i personally consider my androgyne identity as a blurring of what my society considers masculine and feminine, but some nonbinary people consider their identities as entirely separate from male or female, or any possible spectrum between male and female. 

intersex flag: i’m not intersex— so if i’m saying something ignorant, please ignore me. but it’s probably best to not say something like “it’s tough to explain” as part of a flag that’s trying to spread awareness.

also, again, please don’t assign genders to genitals. that’s what leads to a lot of harm and dysphoria to intersex people, because of parents and doctors trying to “fix” their body into something regarded as acceptable. in this context, it’s best to describe it as like “resulting in sex organs considered as a mix of biologically “male” and “female”, according to the medical community’s standards.”  

thanks for taking the time to read this, if you do. i know you had good intentions with this post, but it’s important to spread correct information. 


Anon messaged me this about asexuality (I didn’t know that aromantic had its own flag, but knew lithromantic was part of that- however, i hadn’t specified romantic orientation in this post, which is pretty problematic of me to do in terms of explanations etc)

Anyways, anon wanted to clarify:

asexuality is only not experiencing sexual attraction, not having no sex drive (even though some asexuals also have no sex drive, but it’s possible to be any sexual orientation and have no sex drive, or even not be into sex), it’s also not applicable to romantic endeavors, that would be aromantic, which has it’s own flag, and the aromantic spectrum may include lithoromantic, but the asexual spectrum does not.


A lot of days it seems like our community is forgotten about, left out, and just plain not understood but Transgender visibility is becoming more and more prevalent. November is Transgender Awareness Month and it is a month for our trans brothers, sisters, and nonbinary siblings to feel proud of who they are. 

We have had the privilege to meet and become friends with so many people in the LGBTQ community through FLAVNT and are even luckier to have many of these people representing our brand on a day to day basis. This isn’t even the tip of the iceberg but these amazing people encompass FLAVNT’s mission and live and breathe it when they wear our clothes and spread positivity into the world. 

If you don’t already know about us, we are a small queer-run LGBTQ clothing company that promotes self-love, confidence, and pride within the LGBTQ community and beyond. We have designs for a myriad of gender and sexual identities and have the best reps in the world from all walks of life. We also partner up with nonbinary people to help them raise money for gender-confirming surgeries. We have helped 2 guys achieve their top surgery goal (one of those guys being the amazing Caden in picture #2) by raising $2500 between the two of them. We are now onto our third fundraiser with @tyince (Tyler is pictured in the last picture and he’s the most adorable ever) helping him raise money for his phalloplasty in December.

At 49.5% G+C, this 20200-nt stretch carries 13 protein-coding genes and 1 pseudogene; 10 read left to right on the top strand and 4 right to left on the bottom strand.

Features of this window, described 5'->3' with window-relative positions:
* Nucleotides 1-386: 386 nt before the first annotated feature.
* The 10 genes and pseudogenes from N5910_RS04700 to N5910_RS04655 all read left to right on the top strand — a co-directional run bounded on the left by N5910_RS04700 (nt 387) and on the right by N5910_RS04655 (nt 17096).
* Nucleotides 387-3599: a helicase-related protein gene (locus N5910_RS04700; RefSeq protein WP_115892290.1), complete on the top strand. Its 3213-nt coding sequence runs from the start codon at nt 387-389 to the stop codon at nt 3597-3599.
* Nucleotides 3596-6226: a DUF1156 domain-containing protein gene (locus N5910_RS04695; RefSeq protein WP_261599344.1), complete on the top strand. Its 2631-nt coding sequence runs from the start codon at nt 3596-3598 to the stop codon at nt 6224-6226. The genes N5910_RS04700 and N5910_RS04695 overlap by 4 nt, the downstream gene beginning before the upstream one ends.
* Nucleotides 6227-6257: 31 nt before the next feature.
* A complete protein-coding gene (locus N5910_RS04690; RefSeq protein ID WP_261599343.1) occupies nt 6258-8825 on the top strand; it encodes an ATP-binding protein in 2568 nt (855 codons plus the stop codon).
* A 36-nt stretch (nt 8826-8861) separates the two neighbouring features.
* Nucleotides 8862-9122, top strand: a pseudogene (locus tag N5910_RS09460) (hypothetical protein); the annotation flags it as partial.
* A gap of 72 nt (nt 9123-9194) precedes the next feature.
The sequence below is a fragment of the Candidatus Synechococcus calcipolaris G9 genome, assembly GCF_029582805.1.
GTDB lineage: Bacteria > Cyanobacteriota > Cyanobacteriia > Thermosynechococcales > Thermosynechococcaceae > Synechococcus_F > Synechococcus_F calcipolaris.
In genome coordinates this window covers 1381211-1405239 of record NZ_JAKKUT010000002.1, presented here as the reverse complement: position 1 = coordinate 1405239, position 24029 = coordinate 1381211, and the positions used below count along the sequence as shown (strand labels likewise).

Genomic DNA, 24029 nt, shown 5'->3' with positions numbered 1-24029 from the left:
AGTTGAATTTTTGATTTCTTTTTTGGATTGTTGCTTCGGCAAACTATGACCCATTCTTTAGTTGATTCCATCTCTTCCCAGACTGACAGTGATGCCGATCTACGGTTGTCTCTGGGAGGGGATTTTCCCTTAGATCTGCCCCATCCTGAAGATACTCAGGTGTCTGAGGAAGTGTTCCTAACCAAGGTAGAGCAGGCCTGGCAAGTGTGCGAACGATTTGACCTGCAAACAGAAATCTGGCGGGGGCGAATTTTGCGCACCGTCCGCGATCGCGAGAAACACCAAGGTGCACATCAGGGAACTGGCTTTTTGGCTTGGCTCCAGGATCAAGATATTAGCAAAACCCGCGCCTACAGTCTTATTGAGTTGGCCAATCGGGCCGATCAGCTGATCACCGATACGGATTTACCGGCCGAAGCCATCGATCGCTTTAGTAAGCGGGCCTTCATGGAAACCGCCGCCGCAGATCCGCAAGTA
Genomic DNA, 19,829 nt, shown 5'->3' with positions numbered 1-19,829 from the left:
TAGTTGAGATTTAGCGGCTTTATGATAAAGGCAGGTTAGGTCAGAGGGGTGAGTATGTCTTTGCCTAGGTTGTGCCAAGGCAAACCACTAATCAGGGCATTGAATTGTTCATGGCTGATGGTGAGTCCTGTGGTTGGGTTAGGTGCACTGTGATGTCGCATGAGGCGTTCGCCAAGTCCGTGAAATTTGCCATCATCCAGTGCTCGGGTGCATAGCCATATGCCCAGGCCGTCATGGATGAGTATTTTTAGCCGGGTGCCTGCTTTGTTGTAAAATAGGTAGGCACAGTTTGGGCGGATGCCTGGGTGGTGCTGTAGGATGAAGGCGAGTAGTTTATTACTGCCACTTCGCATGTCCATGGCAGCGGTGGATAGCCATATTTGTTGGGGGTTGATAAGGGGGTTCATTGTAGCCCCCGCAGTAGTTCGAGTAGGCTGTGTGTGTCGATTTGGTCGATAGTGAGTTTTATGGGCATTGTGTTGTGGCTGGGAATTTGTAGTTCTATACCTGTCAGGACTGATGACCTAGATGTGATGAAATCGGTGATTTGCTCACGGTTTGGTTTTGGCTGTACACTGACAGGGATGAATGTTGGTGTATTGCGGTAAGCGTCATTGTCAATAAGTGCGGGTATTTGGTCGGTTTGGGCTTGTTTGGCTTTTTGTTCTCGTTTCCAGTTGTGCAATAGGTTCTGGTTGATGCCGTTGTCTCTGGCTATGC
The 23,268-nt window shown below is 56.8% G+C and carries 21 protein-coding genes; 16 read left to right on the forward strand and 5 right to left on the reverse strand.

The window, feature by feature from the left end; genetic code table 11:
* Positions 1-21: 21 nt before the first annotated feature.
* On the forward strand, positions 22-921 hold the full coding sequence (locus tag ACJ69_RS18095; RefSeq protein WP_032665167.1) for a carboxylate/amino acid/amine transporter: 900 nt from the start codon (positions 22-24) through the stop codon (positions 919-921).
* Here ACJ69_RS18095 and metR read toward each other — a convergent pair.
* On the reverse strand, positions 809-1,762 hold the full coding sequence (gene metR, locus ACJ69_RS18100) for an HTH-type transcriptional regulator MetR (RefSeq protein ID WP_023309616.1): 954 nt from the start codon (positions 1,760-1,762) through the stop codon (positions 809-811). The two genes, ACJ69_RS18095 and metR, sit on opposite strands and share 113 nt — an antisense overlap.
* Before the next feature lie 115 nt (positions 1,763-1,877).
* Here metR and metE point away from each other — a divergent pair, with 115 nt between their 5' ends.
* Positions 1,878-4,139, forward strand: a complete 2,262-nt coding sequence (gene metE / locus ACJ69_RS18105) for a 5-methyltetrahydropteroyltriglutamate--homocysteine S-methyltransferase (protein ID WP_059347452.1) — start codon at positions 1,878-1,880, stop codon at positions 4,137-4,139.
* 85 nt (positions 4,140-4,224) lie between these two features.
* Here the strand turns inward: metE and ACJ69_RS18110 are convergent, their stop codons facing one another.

If you would like to help Tyler reach his bottom surgery fundraising goal, head to and pick up one of these awesome shirts, a hat, or a sticker pack and when prompted say “yes” to 15% of your purchase being donated to his cause. 

Also, check out these guys and gals on their personal pages because they are all individually doing amazing things within and for the community. Through people like them and like you, we can make a difference, we can be seen, and we can grow. 

Much love,

Courtney and Chris

FLAVNT Streetwear


Who’s in these photos:

1. Chris Rhodes: Co-founder of FLAVNT Streetwear, LGBTQ activist and                                         vlogger 

2. Caden: FLAVNT’s second fundraising partner

3. Rezz: Possibly the most supportive person on the planet when it comes to                   small businesses

4. Sage: Our best buddy and brand rep for FLAVNT, Awarew0lf Apparel, and                   Support Your Brothers

5. Chloe: MTF activist and youtube personality, check out her channel!

6. Spencer: Our good friend, FLAVNT brand rep, and part of FTMTranstastic

7. Ben: Amazing photographer and all-around inspirational guy

8. Drew: FLAVNT brand rep and co-founder of Support Your Brothers

9. Asteria: FLAVNT brand rep and MTF Self-proclaimed social justice amazon                      for equality for all.

10. Tyler: Arguably the single most charismatic and sweetest guy on the planet                  and our current fundraising partner at FLAVNT.


Just a friendly reminder that…